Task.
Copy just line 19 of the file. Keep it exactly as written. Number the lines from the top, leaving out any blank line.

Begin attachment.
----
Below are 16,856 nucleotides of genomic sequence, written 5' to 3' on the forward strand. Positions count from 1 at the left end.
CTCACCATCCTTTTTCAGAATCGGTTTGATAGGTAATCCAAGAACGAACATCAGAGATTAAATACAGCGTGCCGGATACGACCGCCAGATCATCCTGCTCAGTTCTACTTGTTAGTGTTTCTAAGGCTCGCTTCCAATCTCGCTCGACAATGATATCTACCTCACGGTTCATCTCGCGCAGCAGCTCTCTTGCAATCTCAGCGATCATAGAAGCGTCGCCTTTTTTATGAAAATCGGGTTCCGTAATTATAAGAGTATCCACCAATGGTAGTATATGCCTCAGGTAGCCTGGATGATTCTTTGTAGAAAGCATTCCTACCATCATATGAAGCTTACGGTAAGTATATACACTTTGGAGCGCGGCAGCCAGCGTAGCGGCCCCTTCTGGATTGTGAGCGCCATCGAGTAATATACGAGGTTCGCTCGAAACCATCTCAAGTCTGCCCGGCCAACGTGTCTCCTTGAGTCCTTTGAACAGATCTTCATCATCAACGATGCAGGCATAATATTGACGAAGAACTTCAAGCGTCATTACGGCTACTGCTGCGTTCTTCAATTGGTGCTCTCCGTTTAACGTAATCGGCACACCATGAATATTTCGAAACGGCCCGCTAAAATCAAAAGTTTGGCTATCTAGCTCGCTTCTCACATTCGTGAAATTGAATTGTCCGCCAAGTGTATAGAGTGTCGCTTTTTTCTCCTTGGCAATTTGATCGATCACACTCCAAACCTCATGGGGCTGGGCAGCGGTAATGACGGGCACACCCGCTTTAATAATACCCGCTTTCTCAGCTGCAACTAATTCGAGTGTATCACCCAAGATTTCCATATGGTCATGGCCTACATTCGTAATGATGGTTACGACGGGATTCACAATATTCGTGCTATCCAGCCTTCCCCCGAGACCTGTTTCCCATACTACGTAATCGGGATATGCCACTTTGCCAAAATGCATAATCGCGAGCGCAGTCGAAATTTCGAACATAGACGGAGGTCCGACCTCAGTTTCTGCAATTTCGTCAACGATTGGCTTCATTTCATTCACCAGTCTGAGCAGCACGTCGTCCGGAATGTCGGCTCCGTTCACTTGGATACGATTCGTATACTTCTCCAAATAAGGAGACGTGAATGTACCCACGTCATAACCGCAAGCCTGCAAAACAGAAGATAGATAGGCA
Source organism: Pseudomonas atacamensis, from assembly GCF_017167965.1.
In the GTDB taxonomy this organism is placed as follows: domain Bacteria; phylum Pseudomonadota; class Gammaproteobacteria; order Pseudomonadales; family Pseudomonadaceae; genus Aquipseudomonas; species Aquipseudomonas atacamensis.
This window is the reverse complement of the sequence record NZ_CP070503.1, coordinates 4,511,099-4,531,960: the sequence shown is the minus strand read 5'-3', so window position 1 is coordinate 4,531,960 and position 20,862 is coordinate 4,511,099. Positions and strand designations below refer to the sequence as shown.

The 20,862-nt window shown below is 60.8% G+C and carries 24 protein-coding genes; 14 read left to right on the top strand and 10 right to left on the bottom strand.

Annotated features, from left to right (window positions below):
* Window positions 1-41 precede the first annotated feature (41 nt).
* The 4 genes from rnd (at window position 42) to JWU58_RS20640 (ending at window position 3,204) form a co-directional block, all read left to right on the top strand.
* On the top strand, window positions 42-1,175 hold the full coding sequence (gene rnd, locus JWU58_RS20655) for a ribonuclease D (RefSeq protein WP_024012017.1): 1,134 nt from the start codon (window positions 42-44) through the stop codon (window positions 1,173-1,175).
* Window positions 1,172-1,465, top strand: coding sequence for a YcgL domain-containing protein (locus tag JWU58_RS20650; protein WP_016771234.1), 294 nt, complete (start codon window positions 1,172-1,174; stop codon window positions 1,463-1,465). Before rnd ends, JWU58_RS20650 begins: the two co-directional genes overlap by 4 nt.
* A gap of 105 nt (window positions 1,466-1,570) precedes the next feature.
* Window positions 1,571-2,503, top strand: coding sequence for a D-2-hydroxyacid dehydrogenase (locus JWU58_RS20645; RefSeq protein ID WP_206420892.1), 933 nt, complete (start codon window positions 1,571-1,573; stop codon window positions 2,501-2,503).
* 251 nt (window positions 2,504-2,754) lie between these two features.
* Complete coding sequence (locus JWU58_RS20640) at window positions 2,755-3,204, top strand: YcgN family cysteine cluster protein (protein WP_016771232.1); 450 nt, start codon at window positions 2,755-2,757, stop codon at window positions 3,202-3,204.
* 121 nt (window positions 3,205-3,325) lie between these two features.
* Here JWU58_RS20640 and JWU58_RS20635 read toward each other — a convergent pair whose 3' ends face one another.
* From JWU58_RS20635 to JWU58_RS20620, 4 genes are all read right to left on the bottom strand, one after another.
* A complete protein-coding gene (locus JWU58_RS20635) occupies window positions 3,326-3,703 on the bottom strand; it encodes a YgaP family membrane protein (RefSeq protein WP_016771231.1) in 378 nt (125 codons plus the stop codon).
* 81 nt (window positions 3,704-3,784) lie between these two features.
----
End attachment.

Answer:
* A complete protein-coding gene (locus JWU58_RS20635) occupies window positions 3,326-3,703 on the bottom strand; it encodes a YgaP family membrane protein (RefSeq protein WP_016771231.1) in 378 nt (125 codons plus the stop codon).